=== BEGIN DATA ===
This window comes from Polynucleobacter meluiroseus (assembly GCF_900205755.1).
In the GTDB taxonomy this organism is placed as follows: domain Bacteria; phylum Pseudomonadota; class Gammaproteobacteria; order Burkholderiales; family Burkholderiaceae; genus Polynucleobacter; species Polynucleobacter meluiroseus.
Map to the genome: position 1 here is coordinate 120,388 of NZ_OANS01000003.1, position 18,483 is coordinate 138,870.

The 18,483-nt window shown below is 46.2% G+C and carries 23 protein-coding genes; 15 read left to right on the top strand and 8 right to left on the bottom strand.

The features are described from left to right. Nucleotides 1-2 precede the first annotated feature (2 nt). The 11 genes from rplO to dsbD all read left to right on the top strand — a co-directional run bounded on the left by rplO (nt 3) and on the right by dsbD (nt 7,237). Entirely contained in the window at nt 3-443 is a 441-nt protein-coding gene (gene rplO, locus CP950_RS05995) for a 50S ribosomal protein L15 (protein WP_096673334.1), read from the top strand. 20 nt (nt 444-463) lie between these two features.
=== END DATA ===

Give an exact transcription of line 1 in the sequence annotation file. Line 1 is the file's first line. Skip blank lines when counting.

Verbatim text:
This window comes from Polynucleobacter meluiroseus (assembly GCF_900205755.1).